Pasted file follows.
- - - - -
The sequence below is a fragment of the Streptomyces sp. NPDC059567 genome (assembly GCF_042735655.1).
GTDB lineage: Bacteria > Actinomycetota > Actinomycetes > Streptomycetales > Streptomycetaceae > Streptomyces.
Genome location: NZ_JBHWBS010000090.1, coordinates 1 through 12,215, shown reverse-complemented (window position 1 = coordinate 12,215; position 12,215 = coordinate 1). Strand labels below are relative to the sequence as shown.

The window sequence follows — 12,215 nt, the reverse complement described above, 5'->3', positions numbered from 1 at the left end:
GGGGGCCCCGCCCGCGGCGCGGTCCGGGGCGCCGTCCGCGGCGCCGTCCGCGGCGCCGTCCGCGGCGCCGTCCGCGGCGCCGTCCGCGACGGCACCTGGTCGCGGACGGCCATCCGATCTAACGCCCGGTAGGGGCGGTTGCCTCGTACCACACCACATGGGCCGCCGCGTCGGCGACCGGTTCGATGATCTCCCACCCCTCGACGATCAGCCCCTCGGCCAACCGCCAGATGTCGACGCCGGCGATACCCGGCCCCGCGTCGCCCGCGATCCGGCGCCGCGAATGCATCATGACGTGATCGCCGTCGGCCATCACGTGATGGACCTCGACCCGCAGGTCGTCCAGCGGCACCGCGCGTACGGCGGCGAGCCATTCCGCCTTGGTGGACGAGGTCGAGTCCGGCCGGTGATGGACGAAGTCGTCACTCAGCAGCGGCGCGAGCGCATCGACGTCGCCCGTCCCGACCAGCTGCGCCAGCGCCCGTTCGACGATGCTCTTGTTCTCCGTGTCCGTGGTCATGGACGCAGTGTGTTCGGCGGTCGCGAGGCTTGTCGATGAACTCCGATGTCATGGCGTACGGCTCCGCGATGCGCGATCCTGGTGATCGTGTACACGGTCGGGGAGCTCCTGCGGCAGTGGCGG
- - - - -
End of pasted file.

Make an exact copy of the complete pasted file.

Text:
The sequence below is a fragment of the Streptomyces sp. NPDC059567 genome (assembly GCF_042735655.1).
GTDB lineage: Bacteria > Actinomycetota > Actinomycetes > Streptomycetales > Streptomycetaceae > Streptomyces.
Genome location: NZ_JBHWBS010000090.1, coordinates 1 through 12,215, shown reverse-complemented (window position 1 = coordinate 12,215; position 12,215 = coordinate 1). Strand labels below are relative to the sequence as shown.

The window sequence follows — 12,215 nt, the reverse complement described above, 5'->3', positions numbered from 1 at the left end:
GGGGGCCCCGCCCGCGGCGCGGTCCGGGGCGCCGTCCGCGGCGCCGTCCGCGGCGCCGTCCGCGGCGCCGTCCGCGGCGCCGTCCGCGACGGCACCTGGTCGCGGACGGCCATCCGATCTAACGCCCGGTAGGGGCGGTTGCCTCGTACCACACCACATGGGCCGCCGCGTCGGCGACCGGTTCGATGATCTCCCACCCCTCGACGATCAGCCCCTCGGCCAACCGCCAGATGTCGACGCCGGCGATACCCGGCCCCGCGTCGCCCGCGATCCGGCGCCGCGAATGCATCATGACGTGATCGCCGTCGGCCATCACGTGATGGACCTCGACCCGCAGGTCGTCCAGCGGCACCGCGCGTACGGCGGCGAGCCATTCCGCCTTGGTGGACGAGGTCGAGTCCGGCCGGTGATGGACGAAGTCGTCACTCAGCAGCGGCGCGAGCGCATCGACGTCGCCCGTCCCGACCAGCTGCGCCAGCGCCCGTTCGACGATGCTCTTGTTCTCCGTGTCCGTGGTCATGGACGCAGTGTGTTCGGCGGTCGCGAGGCTTGTCGATGAACTCCGATGTCATGGCGTACGGCTCCGCGATGCGCGATCCTGGTGATCGTGTACACGGTCGGGGAGCTCCTGCGGCAGTGGCGG